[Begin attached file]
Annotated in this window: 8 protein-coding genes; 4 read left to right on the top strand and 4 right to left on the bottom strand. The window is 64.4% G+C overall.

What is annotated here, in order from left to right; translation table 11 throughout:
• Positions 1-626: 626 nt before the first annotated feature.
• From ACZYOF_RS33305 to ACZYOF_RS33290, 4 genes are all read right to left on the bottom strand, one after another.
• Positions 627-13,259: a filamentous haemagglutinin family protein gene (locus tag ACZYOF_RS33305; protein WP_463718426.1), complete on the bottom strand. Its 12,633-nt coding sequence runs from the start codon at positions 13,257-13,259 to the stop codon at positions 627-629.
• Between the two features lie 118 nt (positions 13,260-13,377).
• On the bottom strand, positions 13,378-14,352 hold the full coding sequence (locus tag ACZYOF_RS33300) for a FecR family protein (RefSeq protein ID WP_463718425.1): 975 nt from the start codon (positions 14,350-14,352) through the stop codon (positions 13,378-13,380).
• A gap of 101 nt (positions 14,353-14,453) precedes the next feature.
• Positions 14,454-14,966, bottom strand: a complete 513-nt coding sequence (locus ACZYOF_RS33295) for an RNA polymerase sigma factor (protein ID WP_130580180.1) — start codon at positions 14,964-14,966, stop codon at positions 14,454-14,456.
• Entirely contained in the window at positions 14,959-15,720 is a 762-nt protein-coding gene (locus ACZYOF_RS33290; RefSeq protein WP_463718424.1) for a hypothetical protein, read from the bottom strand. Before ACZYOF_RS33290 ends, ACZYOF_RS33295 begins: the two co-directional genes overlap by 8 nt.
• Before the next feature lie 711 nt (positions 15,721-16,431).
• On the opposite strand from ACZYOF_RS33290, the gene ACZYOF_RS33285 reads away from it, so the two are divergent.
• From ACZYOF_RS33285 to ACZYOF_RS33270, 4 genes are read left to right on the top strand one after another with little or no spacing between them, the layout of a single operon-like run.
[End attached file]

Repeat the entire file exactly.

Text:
Annotated in this window: 8 protein-coding genes; 4 read left to right on the top strand and 4 right to left on the bottom strand. The window is 64.4% G+C overall.

What is annotated here, in order from left to right; translation table 11 throughout:
• Positions 1-626: 626 nt before the first annotated feature.
• From ACZYOF_RS33305 to ACZYOF_RS33290, 4 genes are all read right to left on the bottom strand, one after another.
• Positions 627-13,259: a filamentous haemagglutinin family protein gene (locus tag ACZYOF_RS33305; protein WP_463718426.1), complete on the bottom strand. Its 12,633-nt coding sequence runs from the start codon at positions 13,257-13,259 to the stop codon at positions 627-629.
• Between the two features lie 118 nt (positions 13,260-13,377).
• On the bottom strand, positions 13,378-14,352 hold the full coding sequence (locus tag ACZYOF_RS33300) for a FecR family protein (RefSeq protein ID WP_463718425.1): 975 nt from the start codon (positions 14,350-14,352) through the stop codon (positions 13,378-13,380).
• A gap of 101 nt (positions 14,353-14,453) precedes the next feature.
• Positions 14,454-14,966, bottom strand: a complete 513-nt coding sequence (locus ACZYOF_RS33295) for an RNA polymerase sigma factor (protein ID WP_130580180.1) — start codon at positions 14,964-14,966, stop codon at positions 14,454-14,456.
• Entirely contained in the window at positions 14,959-15,720 is a 762-nt protein-coding gene (locus ACZYOF_RS33290; RefSeq protein WP_463718424.1) for a hypothetical protein, read from the bottom strand. Before ACZYOF_RS33290 ends, ACZYOF_RS33295 begins: the two co-directional genes overlap by 8 nt.
• Before the next feature lie 711 nt (positions 15,721-16,431).
• On the opposite strand from ACZYOF_RS33290, the gene ACZYOF_RS33285 reads away from it, so the two are divergent.
• From ACZYOF_RS33285 to ACZYOF_RS33270, 4 genes are read left to right on the top strand one after another with little or no spacing between them, the layout of a single operon-like run.